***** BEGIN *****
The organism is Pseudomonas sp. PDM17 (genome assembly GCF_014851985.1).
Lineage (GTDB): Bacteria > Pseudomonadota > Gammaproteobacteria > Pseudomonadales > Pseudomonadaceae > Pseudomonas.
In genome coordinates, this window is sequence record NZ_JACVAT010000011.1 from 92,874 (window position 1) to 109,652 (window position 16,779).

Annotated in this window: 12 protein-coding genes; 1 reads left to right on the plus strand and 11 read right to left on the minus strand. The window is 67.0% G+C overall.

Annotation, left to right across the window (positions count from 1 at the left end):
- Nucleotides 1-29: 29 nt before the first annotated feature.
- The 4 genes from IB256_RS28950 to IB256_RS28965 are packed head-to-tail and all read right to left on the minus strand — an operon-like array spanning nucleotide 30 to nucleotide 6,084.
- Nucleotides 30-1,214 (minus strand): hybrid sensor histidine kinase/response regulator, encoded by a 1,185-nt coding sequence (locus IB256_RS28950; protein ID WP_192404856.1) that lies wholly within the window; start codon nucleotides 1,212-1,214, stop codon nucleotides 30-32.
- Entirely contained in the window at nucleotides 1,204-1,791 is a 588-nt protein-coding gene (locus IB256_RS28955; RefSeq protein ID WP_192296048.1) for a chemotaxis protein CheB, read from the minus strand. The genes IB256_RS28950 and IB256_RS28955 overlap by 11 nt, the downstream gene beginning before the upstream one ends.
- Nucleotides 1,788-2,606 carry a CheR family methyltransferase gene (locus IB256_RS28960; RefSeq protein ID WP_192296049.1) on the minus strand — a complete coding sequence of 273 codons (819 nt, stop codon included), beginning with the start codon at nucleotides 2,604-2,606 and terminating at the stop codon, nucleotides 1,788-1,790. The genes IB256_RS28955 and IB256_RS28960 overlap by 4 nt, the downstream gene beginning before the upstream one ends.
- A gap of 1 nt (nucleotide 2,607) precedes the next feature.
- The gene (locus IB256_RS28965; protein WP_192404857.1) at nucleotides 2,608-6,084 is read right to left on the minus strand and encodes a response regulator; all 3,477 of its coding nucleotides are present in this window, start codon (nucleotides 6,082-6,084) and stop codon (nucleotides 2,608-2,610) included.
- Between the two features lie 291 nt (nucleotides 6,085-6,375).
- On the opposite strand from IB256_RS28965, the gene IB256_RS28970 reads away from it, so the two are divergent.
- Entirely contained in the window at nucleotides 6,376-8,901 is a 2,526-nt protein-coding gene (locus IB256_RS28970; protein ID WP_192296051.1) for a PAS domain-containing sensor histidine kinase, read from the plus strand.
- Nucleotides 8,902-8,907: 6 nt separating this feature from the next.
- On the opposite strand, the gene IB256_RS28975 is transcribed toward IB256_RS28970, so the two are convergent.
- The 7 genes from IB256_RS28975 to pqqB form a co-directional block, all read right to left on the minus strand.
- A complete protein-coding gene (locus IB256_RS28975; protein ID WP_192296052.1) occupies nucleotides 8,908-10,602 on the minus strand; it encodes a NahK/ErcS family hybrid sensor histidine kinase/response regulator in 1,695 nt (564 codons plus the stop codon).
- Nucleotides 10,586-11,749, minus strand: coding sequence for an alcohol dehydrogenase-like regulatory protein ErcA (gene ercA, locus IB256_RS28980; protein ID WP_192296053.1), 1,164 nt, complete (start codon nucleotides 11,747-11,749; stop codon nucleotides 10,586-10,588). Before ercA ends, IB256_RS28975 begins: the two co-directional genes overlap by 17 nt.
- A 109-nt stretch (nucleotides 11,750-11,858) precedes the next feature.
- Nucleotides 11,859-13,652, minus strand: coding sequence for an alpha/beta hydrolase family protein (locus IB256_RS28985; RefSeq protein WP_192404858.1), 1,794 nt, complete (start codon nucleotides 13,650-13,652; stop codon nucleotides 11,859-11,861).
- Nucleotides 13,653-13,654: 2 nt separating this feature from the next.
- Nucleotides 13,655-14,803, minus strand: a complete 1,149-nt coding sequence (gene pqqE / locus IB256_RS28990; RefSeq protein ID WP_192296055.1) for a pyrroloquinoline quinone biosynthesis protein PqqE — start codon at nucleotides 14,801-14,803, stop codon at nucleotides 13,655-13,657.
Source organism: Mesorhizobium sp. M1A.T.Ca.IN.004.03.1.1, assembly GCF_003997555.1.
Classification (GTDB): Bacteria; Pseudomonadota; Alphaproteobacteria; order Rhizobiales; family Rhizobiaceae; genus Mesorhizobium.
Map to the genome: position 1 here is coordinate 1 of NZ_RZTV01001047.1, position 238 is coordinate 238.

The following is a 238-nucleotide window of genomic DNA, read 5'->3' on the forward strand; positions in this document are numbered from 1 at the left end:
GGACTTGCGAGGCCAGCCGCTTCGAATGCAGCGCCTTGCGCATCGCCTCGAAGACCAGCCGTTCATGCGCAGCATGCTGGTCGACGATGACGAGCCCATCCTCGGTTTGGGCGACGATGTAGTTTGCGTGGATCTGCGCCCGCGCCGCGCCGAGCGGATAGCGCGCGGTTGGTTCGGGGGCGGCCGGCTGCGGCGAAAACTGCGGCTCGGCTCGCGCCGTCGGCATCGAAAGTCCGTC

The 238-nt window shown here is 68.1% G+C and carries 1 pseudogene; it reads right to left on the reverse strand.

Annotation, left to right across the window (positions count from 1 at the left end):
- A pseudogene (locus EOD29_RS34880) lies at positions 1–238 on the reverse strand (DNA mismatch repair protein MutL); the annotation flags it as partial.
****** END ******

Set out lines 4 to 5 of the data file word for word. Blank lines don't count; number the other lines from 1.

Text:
Annotated in this window: 12 protein-coding genes; 1 reads left to right on the plus strand and 11 read right to left on the minus strand. The window is 67.0% G+C overall.

Annotation, left to right across the window (positions count from 1 at the left end):